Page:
As a native of Maryland’s Eastern Shore, stewardship of our natural resources has always been of personal importance to me. That is why it is such an honor and privilege to address you as Maryland’s 11th secretary of the Department of Natural Resources. I am very grateful for Governor Hogan’s confidence in me and I am very appreciative of the warm welcome I have received from stakeholders across the state.
As you page through this month’s magazine, you will experience the breadth and depth of the mission of our department. From forest management and monitoring our waterways to protecting iconic flora and fauna, Maryland’s Department of Natural Resources has a 50-year track record of important conservation achievements.
And as a Marylander who enjoys our tremendous and diverse outdoor recreational opportunities – including boating, fishing, hiking and hunting – I want to ensure that we continue expanding opportunities for all Marylanders to experience the outdoors.
That is why I am pleased to help roll out the important work of the Maryland Outdoor Recreation Economic (MORE) Commission, which was established in 2017 by an Executive Order issued by Governor Larry Hogan.
Originally the brainchild of Lt. Gov. Boyd Rutherford, the 19-member MORE Commission is co-chaired by the Maryland Department of Natural Resources and Maryland Department of Commerce, and is charged with strengthening Maryland’s outdoor recreation and heritage tourism economy.
Having served as Governor Hogan’s deputy chief of staff at the time of inception, I’ve had the unique opportunity to shepherd this effort from its earliest inception to this milestone moment, when we review the work this commission has done and developing recommendations and an action plan.
The goals are to improve the business climate—and create and retain jobs—for Maryland’s outdoor recreation industry; promote Maryland’s brand as a premier destination for outdoor recreation and heritage tourism; develop world-class outdoor and heritage tourism experiences; and foster stewardship of Maryland’s natural, cultural, historical and recreational resources.
During 2018, the commission met a half-dozen times including meetings and listening sessions in every region of Maryland. Each of these meetings have involved tours, presentations and panels of local experts spanning the fields of tourism, parks management, small business, health, recreation, history and conservation.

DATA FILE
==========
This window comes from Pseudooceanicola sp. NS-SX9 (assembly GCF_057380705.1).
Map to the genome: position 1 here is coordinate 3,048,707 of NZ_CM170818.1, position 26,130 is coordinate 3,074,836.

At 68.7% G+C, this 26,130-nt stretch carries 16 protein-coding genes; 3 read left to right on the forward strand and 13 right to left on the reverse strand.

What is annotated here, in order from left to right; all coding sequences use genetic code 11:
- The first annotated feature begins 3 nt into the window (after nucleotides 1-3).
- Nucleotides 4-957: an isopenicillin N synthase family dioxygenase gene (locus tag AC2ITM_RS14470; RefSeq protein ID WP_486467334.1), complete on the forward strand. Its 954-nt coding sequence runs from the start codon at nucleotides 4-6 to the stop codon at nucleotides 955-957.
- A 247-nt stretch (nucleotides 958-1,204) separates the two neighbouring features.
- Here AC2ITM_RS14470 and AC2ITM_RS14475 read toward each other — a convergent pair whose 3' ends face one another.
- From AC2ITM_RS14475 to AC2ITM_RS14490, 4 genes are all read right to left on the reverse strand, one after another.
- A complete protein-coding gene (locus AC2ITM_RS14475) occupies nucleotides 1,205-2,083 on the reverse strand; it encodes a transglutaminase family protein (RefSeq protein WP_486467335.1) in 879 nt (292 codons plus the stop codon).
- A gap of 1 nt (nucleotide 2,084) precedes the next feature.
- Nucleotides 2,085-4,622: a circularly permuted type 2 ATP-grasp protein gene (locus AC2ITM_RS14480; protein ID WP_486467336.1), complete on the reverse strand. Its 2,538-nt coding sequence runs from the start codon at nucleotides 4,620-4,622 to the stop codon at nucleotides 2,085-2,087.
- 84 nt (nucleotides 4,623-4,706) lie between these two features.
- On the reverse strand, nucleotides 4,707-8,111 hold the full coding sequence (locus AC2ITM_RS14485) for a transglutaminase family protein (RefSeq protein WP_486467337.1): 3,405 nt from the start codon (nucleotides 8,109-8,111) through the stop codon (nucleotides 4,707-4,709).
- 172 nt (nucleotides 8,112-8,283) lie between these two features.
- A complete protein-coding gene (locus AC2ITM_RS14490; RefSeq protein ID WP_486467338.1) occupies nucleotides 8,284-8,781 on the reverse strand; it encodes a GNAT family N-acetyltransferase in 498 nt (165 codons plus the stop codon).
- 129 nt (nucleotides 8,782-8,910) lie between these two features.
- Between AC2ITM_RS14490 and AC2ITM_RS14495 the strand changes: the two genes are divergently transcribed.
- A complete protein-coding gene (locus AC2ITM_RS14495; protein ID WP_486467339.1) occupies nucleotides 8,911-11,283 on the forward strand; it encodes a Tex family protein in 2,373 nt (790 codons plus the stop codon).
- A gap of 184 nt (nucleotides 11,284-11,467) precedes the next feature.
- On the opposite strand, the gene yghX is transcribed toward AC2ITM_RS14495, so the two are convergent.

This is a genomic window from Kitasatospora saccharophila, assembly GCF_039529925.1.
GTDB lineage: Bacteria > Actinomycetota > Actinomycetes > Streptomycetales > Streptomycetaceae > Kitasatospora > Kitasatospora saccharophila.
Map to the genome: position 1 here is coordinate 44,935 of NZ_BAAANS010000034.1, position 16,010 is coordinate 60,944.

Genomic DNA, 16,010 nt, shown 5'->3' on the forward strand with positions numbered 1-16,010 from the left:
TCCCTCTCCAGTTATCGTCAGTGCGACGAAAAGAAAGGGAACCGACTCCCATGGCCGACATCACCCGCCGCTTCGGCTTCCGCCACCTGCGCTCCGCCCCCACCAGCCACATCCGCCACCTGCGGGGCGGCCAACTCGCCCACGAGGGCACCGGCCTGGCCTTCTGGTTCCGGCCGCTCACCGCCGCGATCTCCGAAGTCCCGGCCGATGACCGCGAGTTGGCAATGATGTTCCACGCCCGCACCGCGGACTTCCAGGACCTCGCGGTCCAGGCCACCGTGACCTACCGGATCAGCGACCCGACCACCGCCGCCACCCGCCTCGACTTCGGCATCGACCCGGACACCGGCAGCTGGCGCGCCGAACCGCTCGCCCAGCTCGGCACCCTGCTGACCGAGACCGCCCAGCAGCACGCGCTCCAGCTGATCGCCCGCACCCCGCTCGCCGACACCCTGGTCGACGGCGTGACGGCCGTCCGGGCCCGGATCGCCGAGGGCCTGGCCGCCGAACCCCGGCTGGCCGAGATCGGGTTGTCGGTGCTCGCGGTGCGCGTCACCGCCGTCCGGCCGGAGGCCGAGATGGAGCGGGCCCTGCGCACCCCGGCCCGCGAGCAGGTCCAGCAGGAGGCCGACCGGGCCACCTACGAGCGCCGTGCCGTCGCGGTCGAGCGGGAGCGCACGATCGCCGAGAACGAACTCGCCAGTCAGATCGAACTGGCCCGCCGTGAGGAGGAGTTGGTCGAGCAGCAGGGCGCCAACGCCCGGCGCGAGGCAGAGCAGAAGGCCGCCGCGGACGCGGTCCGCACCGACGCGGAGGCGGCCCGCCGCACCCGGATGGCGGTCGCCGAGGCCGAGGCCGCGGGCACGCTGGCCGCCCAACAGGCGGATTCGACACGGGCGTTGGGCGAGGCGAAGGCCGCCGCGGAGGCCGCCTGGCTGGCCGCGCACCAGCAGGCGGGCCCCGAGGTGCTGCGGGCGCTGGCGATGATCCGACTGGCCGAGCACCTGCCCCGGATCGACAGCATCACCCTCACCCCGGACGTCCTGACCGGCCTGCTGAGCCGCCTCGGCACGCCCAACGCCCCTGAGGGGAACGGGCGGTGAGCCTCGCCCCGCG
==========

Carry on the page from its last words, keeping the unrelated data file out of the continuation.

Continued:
Key findings from those listening sessions found some important needs going forward, including:
• More and better public-private partnerships to provide services and expand upon recreational opportunities on public recreational lands.
• Better assistance to small businesses focused on outdoor recreation, including financing assistance and workforce development
• Trails and connections between recreational areas and communities to increase economic development and enhances the quality of life for Maryland’s citizens.
• New strategies to engage, recruit and retain young people and diverse audiences to ensure a lifetime of outdoor recreation and environmental literacy
• Increased and equitable water access
• Promotion of year-round, off-peak recreational opportunities and synergies with heritage tourism, and marketing these opportunities to a wider audience.
I credit the diligence of my predecessor, former Secretary Mark Belton, for getting us to this point. As I take the reins of this department, I will work closely with my commission co-chair, Commerce Secretary Kelly M. Schulz, to complete this report and begin taking action on it.
Through the rest of 2019, the MORE Commission will primarily be working in subcommittees—along with outside subject matter experts —and developing detailed recommendations. We will also hold additional regional listening sessions to assure that every voice from every region is heard, including yours!
The commission intends to draft a final report by the fall, and will solicit public comment and input before final submission to the governor in December.
I look forward to working with all of you!
Article appears in Vol. 22, No. 2 of the Maryland Natural Resource magazine, spring 2019.